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Scutellaria baicalensis Georgi Lamiaceae. Baikal skullcap. Distribution: China. There are several hundred species of Scutellaria, also known as skull caps, so correct identification is important - in particular from Scutellaria lateriflora an American species known as Blue skullcap. The latter is used as an abortifacient and to expel placenta by the Cherokee and for cleaning the throat by the Iroquois (Austin, 2004). Much vaunted as a treatment for rabies with unlikely statistics (1,400 cases cured by one doctor alone). Also as ‘antispasmodic, nervine, [for] chorea, convulsions, tetanus, tremors, delirium tremens, [and as a] diaphoretic and diuretic'. Toxicity symptoms include mental confusion, stupor, headache, vertigo, photophobia, dilated pupils, difficulty in micturition, bradycardia, tremulousness and languor, followed by wakefulness and restlessness (Milspaugh, 1974). Hutchens (1991) reported that it reduces sexual desire and was used for almost every nervous illness. Scutellaria baicalensis contains baicalin, baicalein and wogonin (European Medicines Agency, September 2010). It is used in Traditional Chinese Medicine for treating inflammation, cancer, bacterial and viral infections of the lungs and gut and is one of the '50 Chinese herbs' in the lists of some authors. Scutellaria lateriflora (combined with Verbena officinalis, Passiflora incarnata and the seed of Avena sativa (oats) is licensed for use in Britain as a herbal medicine for temporary relief of mild symptoms of stress such as mild anxiety and to aid sleep, based upon traditional use only. Scutellaria baicalensis is not licensed for use in the UK (UK Medicines and Healthcare Products Regulatory Agency (MHRA)). Photographed in the Medicinal Garden of the Royal College of Physicians, London.
- Dr Henry Oakeley
The way to health, long life, and happiness, or, a discourse of temperance and the particular nature of all things requisit [sic] for the life of man, as all sorts of meats, drink, air, exercise, etc. ... Shewing ... whence most diseases proceed, and how to prevent them. To which is added, a treatise of most sorts of English herbs ... by Philotheos Physiologus [i.e. T. Tryon]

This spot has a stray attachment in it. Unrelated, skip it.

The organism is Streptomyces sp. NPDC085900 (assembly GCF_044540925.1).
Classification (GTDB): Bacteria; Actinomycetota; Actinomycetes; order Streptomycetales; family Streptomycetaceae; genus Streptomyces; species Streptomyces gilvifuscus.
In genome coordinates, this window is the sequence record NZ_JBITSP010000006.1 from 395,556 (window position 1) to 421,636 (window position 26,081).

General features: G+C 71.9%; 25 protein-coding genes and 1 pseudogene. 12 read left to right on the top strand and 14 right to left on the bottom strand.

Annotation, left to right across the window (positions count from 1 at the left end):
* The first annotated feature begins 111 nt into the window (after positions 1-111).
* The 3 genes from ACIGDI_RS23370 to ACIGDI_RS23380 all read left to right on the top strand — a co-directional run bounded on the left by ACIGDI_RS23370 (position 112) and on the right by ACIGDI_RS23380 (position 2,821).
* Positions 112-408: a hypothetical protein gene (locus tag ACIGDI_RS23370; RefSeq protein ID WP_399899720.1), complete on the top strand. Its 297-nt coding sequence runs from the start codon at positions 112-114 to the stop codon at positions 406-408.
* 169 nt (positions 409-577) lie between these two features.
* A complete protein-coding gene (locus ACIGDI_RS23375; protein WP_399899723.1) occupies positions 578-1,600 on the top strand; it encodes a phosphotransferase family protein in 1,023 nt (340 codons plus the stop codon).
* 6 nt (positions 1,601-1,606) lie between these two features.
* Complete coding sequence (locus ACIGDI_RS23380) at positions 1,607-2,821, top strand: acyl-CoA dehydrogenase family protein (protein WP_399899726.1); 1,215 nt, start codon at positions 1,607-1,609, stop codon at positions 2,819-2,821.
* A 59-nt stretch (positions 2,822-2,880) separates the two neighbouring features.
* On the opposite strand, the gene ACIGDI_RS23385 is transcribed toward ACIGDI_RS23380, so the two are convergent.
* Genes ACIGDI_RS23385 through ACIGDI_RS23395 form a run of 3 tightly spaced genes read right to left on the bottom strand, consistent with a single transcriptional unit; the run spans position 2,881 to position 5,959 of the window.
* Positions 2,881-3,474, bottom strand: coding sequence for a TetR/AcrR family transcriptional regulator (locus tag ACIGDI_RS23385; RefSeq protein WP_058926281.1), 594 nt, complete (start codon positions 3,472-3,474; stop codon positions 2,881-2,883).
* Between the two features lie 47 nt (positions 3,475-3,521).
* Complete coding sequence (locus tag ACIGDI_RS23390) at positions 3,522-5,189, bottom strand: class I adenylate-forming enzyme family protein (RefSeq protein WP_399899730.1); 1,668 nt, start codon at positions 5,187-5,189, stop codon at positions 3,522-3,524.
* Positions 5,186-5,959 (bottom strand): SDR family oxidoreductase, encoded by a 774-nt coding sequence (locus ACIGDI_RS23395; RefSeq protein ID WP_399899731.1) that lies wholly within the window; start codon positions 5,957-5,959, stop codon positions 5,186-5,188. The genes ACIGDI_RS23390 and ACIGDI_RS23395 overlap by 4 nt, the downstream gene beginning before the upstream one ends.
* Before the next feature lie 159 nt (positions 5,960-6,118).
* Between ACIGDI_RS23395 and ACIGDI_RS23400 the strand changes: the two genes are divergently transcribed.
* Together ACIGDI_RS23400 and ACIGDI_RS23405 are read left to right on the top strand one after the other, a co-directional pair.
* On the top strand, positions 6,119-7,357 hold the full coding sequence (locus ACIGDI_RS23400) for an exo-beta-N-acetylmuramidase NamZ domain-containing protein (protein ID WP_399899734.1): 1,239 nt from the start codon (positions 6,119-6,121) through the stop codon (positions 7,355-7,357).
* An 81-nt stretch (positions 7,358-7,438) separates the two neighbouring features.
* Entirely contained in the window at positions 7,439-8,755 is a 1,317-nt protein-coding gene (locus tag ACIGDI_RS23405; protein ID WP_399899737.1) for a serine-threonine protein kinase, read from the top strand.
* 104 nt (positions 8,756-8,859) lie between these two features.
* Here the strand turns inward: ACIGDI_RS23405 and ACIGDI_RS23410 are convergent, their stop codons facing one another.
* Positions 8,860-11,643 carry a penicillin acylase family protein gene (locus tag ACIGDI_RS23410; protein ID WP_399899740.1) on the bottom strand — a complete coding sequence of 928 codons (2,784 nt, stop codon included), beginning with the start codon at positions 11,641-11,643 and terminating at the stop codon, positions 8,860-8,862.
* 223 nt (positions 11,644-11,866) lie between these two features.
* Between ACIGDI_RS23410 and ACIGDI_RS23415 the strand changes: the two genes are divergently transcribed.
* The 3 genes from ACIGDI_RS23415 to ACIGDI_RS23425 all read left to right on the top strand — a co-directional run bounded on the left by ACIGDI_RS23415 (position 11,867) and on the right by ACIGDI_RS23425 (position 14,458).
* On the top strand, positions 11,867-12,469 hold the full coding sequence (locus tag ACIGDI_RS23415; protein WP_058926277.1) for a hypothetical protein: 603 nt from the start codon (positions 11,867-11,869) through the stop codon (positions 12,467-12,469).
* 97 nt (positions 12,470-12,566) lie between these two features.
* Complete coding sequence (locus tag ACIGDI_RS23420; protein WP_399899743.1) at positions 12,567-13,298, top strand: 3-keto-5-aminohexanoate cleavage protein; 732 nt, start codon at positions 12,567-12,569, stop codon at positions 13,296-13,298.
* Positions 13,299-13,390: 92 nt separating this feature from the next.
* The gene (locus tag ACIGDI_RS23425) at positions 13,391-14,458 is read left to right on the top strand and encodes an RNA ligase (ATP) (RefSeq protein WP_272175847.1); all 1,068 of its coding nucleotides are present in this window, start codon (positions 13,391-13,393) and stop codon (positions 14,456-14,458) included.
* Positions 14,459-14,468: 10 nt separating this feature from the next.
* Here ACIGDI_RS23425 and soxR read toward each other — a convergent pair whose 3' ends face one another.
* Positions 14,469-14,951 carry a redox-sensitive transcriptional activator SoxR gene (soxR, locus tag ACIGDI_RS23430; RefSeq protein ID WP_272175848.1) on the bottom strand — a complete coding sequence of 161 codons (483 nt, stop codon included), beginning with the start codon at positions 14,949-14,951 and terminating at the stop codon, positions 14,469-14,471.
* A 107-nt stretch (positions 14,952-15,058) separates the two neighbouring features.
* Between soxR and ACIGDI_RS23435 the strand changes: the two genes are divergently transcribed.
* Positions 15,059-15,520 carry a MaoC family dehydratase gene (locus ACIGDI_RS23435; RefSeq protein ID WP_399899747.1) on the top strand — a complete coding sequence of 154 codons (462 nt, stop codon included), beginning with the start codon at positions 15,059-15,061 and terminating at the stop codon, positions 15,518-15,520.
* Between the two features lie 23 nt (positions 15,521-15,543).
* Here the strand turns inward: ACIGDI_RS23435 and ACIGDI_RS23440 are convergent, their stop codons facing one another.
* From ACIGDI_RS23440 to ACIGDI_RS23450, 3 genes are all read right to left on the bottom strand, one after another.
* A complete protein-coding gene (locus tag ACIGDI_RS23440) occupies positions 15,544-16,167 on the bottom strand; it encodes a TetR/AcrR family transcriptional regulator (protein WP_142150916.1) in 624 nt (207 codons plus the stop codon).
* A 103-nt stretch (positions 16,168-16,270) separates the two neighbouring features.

- Tryon, Thomas, 1634-1703.
Camassia leichtlinii (Baker)S.Watson Hyacinthaceae. Great Camas, Quamash. The species was named for Maximillian Leichtlin (1831-1910 of Baden , Germany, bulb enthusiast who corresponded with J.G. Baker at Kew. Bulbous herb. Distribution: North America. The bulbs of Camassia species were eaten by the Native Americans, the Nez Perce, after cooking by steaming for a day - which suggests they may be poisonous raw. They gave them to the American explorers, Meriwether Lewis and William Clerk, on their expedition (1804-1806) when they ran out of food. The bulbs of the similar looking 'Death camus', Toxicoscordion venenosum have been fatal when ingested by mistake (RBG Kew on-line). Steroidal saponins, which are precursors in the manufacture of steroids and cytotoxic activity has been detected in the sap of the bulbs. Photographed in the Medicinal Garden of the Royal College of Physicians, London.
- Dr Henry Oakeley
The new family herbal : comprising a description, and the medical virtues of British and foreign plants, founded on the works of eminent modern English and American writers on the medical properties of herbs: to which is added, the botanic family physician; valuable medical receipts; and important directions regarding diet, clothing, bathing, air, exercise, &c., &c
- Robinson, Matthew.
Echinacea purpurea (L.) Moench Asteraceae. Coneflower. Distribution: North America. Austin (2004) records that the roots were chewed, or used as a tincture for coughs by the Choctaw. Combined with Rhus typhina to treat venereal disease by the Delaware. Very little record of this being used by Native Americans, who used E. angustifolia very widely - Regarded as a panacea and magical herb. This and E. pallida were used to treat snakebite, spider bite, cancer, toothache, burns, sores, wounds, flu and colds. E. purpurea in modern times has been used as an ‘immunostimulant’, but is known to cause a fall in white cell count, and to be purely a placebo. Licensed for use as a Traditional Herbal Medicine, which does not require proof of efficacy, in the UK. Photographed in the Medicinal Garden of the Royal College of Physicians, London.
- Dr Henry Oakeley
The Indian vegetable family instructer: : containing the names and descriptions of all the most useful herbs and plants that grow in this country, with their medicinal qualities annexed; also, a treatise on many of the lingering diseases to which mankind are subject, ... with a large list of recipes, which have been carefully selected from Indian prescriptions ... Designed for the use of families in the United States.
- Bowker, Pierpont F.
Hypericum olympicum L. Clusiaceae. Mount Olympus St John's wort. Deciduous perennial herb. Distribution Greece, Asia minor. This is not the plant used for mood disturbances in herbal medicine which is Hypericum perforatum. However, all the 370 species of Hypericum are called 'St John's Wort' so a potential for confusion exists. It shares some of the chemicals thought to be active in Hypericum perforatum. Photographed in the Medicinal Garden of the Royal College of Physicians, London.
- Dr Henry Oakeley